In a previous article, we introduced the CFA Institute Investment Foundation Program (Read more here). It is a free program designed for anyone who wants to enter or advance within the investment management industry, including IT, operations, accounting, administration, and marketing. Candidates who successfully pass the online exam earn the CFA Institute Investment Foundations Certificate.
There are total of 20 Chapters in 7 modules, covering all the essential topics in finance, economics, ethics and regulations. This series of articles will highlight the core knowledge of each chapter.
Chapter 19 provides an overview of the performance valuation. The learning outcome of chapter 19 is as follows:
· Describe a performance evaluation process;
· Describe measures of return, including holding-period returns and time-weighted rates of return;
· Compare use of arithmetic and geometric mean rates of returns in performance evaluation;
· Describe measures of risk, including standard deviation and downside deviation;
· Describe reward-to-risk ratios, including the Sharpe and Treynor ratios;
· Describe uses of benchmarks and explain the selection of a benchmark;
· Explain measures of relative performance, including tracking error and the information ratio;
· Explain the concept of alpha;
· Explain uses of performance attribution.
The calculation and analysis of reward-to-risk ratios allow an understanding of the price fund investors have to pay in terms of units of reward for each unit of risk—the total return—generated by the fund’s manager. All things being equal, a manager who produces a consistently high reward-to-risk ratio could be said to be more skilful than one who consistently produces a lower ratio. Investors who invest in a fund that is managed on an active rather than on a passive basis are effectively paying for the manager’s investment skill and expertise.
Fund manager skill is often referred to as alpha. Perhaps the best way to explain the concept of alpha is to consider the sources of a fund’s return, which is composed of three elements:
· market return
Managers of passive investment funds aim to produce returns for investors. These managers, however, are not looking to add value to the portfolios by picking securities that they believe will outperform other securities. Instead, they typically buy and hold in the appropriate proportions those securities that comprise their benchmark. Although this process requires some skill, it is not so much investment skill as efficient administration. When the passive benchmark rises, the value of the passive fund tracking it should also rise; conversely, when the benchmark falls, the value of the passive fund should also fall. Therefore, over time, the fund should produce a return similar to that of the chosen benchmark minus fees.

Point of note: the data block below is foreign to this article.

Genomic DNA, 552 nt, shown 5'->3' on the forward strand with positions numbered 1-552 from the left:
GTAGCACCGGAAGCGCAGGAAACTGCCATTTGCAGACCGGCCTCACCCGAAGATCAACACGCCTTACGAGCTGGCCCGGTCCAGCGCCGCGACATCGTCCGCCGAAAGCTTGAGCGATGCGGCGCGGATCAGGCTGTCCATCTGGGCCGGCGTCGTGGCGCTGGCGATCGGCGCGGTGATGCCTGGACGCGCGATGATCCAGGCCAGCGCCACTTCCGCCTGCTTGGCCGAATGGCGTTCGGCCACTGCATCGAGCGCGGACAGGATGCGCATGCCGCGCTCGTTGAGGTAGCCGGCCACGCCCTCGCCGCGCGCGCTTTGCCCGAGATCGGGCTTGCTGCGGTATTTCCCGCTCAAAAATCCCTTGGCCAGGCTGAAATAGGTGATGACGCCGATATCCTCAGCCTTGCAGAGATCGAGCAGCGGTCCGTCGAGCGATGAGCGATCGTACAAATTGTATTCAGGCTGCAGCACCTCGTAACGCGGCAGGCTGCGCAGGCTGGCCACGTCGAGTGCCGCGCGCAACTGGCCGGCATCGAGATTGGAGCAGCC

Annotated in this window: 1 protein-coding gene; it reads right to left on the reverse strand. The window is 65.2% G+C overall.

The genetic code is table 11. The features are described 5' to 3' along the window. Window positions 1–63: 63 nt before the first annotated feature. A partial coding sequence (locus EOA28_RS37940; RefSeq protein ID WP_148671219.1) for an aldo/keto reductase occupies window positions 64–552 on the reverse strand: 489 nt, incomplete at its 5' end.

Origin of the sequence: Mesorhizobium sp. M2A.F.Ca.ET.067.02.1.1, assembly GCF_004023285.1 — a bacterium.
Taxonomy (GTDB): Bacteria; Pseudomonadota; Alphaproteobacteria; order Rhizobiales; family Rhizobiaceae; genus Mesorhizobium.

Some of the return generated by an investment fund is the result of luck rather than judgement. The prices of financial assets held in portfolios are affected by events that cannot be foreseen by a fund manager.
Skilful fund managers may be unlucky on occasion and unskilled fund managers might enjoy some good luck. Because luck tends to even out over the long term, it is vital that investors are able to distinguish luck from skill. However, it is not always easy to do so.
A skilful fund manager is able to add value to a portfolio over and above changes to the portfolio’s value that are driven by market movements and that could have been produced by a passive fund manager.
Because luck will tend to even out over time, a skilful manager is one who adds this value consistently over time, year after year. This outperformance over the returns from a relevant market benchmark is generally referred to as alpha.
Performance evaluators try to distinguish between these three sources of fund manager return. To do so, factor models are used to determine the factors that make up returns and the importance of each factor. One such model is the capital asset pricing model (CAPM), from which the term alpha comes. This model includes a measure of systematic risk: beta. Systematic risk (also called market or non-diversifiable risk) is the risk that affects all risky investments and cannot be diversified away. Factor models, such as the CAPM, separate a fund’s performance into return from market performance (beta), from luck or randomness, or from the investment skills of the fund manager (alpha).
Benchmarks can also be used to explore the reasons for the fund manager’s performance. By using appropriate financial market indices, the fund manager’s performance can be decomposed to reveal the sources of returns. Depending on the nature of the fund, the performance itself might come from the following sources:
· asset allocation
· sector selection
· stock selection
· currency exposure
Knowing how a fund manager’s performance is derived is useful information both for the clients of the fund and for the investment management company. For example, if a fund manager is skilled at stock selection but less proficient at sector selection, another fund manager may be asked to give advice on the sector selection aspect of the portfolio, allowing the first fund manager to concentrate on stock selection. Knowing the strengths of fund managers can also help investors choose an investment fund.
Modern performance attribution software can allow investment management companies to drill down into the detail of a fund to reveal all of this performance information. By doing so, the company may conclude that a particular fund manager is very good at stock selection but weaker in sector selection. Given this information, the company might ask another manager with better sector selection skills to make sector-related decisions, allowing the first manager to continue to add value through picking stocks.